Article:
Do stakes affect ordinary knowledge ascriptions? Epistemic contextualists and interest relative invariantist claim that stakes do play a role in ordinary knowledge ascription. But results from a large scale cross-cultural study we conducted suggested otherwise. We collected data on people’s judgments in response to high and low stakes versions of “Bank Cases”. The cases were translated into 14 different languages and data was collected from 4504 people across nineteen sites, spanning fifteen countries. In every site sampled, we find that stakes (...) do not play a role in ordinary knowledge ascriptions. In light of the surprising cross-cultural robustness of our findings, we suggest that the scales tilt against epistemic contextualism and interest-relative invariantism and that a version of classical invariantism about knowledge should perhaps be taken seriously. (shrink)
Recent experimental research has revealed surprising patterns in people's intuitions about free will and moral responsibility. One limitation of this research, however, is that it has been conducted exclusively on people from Western cultures. The present paper extends previous research by presenting a cross-cultural study examining intuitions about free will and moral responsibility in subjects from the United States, Hong Kong, India and Colombia. The results revealed a striking degree of cross-cultural convergence. In all four cultural groups, the majority of (...) participants said that (a) our universe is indeterministic and (b) moral responsibility is not compatible with determinism. (shrink)
In this article, we present evidence that in four different cultural groups that speak quite different languages there are cases of justified true beliefs that are not judged to be cases of knowledge. We hypothesize that this intuitive judgment, which we call “the Gettier intuition,” may be a reflection of an underlying innate and universal core folk epistemology, and we highlight the philosophical significance of its universality.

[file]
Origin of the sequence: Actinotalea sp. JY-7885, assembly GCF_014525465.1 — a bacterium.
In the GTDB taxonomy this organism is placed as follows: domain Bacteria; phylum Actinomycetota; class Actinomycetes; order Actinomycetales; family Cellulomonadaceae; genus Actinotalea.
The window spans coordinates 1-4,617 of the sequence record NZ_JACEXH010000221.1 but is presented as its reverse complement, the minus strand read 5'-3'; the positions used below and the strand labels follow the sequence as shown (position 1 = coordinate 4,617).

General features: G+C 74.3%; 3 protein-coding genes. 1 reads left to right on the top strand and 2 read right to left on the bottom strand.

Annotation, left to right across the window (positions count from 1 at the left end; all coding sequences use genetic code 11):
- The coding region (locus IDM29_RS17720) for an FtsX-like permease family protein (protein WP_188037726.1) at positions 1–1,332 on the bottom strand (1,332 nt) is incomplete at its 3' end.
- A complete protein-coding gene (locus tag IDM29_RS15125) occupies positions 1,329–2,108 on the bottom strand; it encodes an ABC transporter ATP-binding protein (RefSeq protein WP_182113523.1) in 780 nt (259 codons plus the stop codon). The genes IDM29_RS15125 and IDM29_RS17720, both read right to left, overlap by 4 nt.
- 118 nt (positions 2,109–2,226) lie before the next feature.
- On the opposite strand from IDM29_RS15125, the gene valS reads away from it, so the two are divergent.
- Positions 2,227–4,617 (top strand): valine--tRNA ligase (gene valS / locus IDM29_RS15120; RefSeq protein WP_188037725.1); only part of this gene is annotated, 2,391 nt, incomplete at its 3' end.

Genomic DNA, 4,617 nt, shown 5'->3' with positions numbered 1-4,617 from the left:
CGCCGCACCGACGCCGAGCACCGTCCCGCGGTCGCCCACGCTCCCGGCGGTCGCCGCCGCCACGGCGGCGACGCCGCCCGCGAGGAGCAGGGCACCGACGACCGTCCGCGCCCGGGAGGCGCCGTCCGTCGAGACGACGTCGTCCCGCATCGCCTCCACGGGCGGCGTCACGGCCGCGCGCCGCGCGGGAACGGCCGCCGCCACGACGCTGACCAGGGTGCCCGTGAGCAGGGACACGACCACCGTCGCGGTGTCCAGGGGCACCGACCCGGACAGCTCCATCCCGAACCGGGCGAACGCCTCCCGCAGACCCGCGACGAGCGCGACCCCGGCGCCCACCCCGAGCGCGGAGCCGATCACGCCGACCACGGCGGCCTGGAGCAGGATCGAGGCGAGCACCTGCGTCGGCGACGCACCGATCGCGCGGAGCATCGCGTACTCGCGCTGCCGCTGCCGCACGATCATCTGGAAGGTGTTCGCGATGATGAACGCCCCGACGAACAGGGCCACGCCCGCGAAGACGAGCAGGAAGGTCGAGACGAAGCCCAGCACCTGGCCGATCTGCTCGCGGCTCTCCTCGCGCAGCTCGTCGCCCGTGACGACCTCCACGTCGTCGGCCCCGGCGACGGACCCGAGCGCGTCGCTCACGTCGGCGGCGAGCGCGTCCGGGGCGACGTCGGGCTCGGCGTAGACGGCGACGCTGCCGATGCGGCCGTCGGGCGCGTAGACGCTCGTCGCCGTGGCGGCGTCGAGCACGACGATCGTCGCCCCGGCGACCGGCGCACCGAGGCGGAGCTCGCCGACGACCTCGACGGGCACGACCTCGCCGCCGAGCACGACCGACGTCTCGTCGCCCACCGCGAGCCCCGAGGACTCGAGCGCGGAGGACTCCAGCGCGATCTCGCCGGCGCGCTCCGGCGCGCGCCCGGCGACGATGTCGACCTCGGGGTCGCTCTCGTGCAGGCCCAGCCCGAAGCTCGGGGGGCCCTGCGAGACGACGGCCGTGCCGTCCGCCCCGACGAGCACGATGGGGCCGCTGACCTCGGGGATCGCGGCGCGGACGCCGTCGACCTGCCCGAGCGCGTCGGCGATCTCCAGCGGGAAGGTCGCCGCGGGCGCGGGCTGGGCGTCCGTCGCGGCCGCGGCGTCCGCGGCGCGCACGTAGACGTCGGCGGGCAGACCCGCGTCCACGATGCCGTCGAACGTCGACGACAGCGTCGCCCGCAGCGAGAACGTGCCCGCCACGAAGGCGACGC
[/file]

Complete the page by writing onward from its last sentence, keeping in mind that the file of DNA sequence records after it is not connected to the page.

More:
This article examines whether people share the Gettier intuition (viz. that someone who has a true justified belief that p may nonetheless fail to know that p) in 24 sites, located in 23 countries (counting Hong-Kong as a distinct country) and across 17 languages. We also consider the possible influence of gender and personality on this intuition with a very large sample size. Finally, we examine whether the Gettier intuition varies across people as a function of their disposition to engage (...) in “reflective” thinking. (shrink)
This article examines whether people share the Gettier intuition (viz. that someone who has a true justified belief that p may nonetheless fail to know that p) in 24 sites, located in 23 countries (counting Hong Kong as a distinct country) and across 17 languages. We also consider the possible influence of gender and personality on this intuition with a very large sample size. Finally, we examine whether the Gettier intuition varies across people as a function of their disposition to (...) engage in “reflective” thinking. (shrink)